A number of Asian countries are to test Japanese food imports for radiation as that country grapples with a nuclear crisis following on from last weekend’s earthquake, according to FoodProductionDaily.com.
South Korea, Hong Kong, Singapore and the Philippines are countries stepping up their efforts to increase the screening of products, the report said, citing Reuters.
The Agri-Food & Veterinary Authority (AVA) of Singapore said food products from Japan exported before 11 Mar 2011 are safe for consumption as they would not have been exposed to any radioactive contamination. These include products that are currently in the market and those which had arrived in Singapore over the last few days.
“As a precautionary measure, samples of fresh produce exported from Japan after 11 Mar 2011, such as seafood, fruits, vegetables and meat, are being tested for radioactive contaminants with immediate effect,” said the AVA.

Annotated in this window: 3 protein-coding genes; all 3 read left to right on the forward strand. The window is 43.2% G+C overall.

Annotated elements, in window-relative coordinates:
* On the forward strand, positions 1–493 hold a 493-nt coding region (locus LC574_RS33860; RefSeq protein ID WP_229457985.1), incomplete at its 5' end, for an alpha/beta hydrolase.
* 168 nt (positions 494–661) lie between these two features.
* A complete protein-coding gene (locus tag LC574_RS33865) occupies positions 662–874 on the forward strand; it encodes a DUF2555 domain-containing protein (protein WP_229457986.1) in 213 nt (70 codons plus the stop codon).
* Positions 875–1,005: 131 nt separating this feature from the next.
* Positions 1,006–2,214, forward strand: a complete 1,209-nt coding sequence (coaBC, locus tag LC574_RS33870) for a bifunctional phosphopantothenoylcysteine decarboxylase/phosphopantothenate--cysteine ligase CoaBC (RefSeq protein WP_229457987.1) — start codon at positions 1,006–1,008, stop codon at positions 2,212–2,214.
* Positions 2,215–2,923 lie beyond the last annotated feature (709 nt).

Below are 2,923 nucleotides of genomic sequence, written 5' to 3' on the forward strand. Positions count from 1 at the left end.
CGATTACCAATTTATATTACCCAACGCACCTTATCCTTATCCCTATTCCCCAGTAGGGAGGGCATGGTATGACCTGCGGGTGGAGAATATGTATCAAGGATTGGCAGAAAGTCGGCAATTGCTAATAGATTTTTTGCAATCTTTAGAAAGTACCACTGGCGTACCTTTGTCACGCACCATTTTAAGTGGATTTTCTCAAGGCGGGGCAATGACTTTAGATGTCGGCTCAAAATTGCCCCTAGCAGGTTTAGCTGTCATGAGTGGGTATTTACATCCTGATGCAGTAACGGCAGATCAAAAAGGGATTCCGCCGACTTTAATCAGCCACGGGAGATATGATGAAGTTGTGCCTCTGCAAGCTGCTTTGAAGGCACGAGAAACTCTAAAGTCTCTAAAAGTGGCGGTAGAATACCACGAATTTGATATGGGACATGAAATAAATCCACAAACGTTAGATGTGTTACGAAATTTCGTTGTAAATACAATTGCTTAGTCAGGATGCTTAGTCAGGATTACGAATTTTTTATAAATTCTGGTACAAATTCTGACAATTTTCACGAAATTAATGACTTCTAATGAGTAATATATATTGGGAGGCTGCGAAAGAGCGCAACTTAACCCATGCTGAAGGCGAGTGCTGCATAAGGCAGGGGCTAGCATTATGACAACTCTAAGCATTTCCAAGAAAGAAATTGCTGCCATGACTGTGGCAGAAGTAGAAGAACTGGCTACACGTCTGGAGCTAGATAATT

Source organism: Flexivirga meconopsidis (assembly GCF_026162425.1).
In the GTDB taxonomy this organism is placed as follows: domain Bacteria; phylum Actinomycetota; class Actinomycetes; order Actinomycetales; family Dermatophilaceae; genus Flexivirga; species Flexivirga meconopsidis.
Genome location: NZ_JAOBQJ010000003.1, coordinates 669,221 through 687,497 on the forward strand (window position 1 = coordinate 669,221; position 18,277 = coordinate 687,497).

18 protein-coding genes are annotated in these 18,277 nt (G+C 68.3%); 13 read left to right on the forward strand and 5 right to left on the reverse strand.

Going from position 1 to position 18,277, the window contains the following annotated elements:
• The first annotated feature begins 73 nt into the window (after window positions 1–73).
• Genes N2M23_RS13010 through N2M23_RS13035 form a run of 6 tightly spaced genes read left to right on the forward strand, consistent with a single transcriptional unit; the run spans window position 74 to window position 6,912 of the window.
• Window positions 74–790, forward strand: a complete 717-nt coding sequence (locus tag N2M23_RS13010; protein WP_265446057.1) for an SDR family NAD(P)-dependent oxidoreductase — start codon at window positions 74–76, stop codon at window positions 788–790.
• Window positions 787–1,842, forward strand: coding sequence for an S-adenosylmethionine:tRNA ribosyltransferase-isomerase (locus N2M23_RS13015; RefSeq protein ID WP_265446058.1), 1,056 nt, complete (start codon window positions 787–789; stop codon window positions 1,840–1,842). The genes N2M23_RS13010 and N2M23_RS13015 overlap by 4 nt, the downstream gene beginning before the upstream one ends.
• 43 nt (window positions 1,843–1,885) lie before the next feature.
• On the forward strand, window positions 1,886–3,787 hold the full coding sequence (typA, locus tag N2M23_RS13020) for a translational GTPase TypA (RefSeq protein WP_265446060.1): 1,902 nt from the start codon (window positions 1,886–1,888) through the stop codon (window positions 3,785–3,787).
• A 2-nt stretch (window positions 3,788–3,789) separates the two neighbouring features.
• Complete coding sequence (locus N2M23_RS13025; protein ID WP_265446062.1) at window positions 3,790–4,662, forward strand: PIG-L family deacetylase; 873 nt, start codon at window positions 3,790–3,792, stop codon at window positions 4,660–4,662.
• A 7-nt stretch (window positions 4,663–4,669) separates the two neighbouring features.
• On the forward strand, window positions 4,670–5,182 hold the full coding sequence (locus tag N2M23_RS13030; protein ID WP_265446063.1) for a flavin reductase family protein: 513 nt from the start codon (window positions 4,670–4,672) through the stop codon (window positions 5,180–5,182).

AVA will work with Japan to keep a close watch on food imports from Japan, the authority said.
South Korea's Food and Drug Administration said it would test fresh agriculture and forest products for radiation, although it added it was not a big buyer of such products from Japan, Reuters reported.
Officials there said the testing of seafood was also being considered. In 2010, South Korea imported 84,000 tonnes of fish from Japan.
Thailand's public health ministry said it had no plans at present for extra monitoring of imports from Japan, according to Reuters. – Source: FoodProductionDaily.com